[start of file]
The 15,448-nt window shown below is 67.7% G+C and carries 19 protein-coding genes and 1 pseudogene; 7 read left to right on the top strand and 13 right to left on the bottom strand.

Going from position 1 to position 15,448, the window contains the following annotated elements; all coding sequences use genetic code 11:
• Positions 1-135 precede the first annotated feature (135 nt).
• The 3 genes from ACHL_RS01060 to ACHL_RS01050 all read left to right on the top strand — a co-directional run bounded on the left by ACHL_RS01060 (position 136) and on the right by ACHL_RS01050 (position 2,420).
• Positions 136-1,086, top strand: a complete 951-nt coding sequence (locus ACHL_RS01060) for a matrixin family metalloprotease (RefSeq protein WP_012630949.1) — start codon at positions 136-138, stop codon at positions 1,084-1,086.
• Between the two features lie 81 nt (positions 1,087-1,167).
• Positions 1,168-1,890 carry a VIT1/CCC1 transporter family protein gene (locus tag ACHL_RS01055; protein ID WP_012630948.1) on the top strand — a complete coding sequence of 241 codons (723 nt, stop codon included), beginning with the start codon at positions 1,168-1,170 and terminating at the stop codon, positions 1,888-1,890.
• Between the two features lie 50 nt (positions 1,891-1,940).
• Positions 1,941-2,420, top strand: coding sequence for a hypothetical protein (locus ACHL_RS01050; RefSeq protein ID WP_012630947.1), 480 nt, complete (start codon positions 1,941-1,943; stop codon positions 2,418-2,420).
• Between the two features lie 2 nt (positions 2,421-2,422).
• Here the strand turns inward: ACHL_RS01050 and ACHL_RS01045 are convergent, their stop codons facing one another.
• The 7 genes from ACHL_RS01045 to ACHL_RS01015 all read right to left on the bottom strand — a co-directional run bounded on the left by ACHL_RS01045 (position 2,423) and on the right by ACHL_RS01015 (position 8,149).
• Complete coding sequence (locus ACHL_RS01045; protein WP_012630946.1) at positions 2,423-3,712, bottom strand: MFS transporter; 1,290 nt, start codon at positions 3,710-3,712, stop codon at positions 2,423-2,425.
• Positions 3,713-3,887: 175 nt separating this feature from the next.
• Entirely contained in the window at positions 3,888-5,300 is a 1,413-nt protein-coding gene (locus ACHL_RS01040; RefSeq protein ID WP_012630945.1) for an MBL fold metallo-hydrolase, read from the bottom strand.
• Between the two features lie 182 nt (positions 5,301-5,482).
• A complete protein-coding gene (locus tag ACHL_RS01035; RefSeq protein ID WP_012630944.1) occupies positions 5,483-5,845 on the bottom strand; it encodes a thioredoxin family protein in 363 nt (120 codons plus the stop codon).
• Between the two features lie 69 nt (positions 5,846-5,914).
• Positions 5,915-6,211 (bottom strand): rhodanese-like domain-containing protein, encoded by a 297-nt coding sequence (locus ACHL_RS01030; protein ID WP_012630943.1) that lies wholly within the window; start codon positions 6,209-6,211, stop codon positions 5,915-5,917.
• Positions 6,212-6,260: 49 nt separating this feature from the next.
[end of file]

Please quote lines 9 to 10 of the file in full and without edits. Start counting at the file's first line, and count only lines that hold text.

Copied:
• Positions 1,941-2,420, top strand: coding sequence for a hypothetical protein (locus ACHL_RS01050; RefSeq protein ID WP_012630947.1), 480 nt, complete (start codon positions 1,941-1,943; stop codon positions 2,418-2,420).
• Between the two features lie 2 nt (positions 2,421-2,422).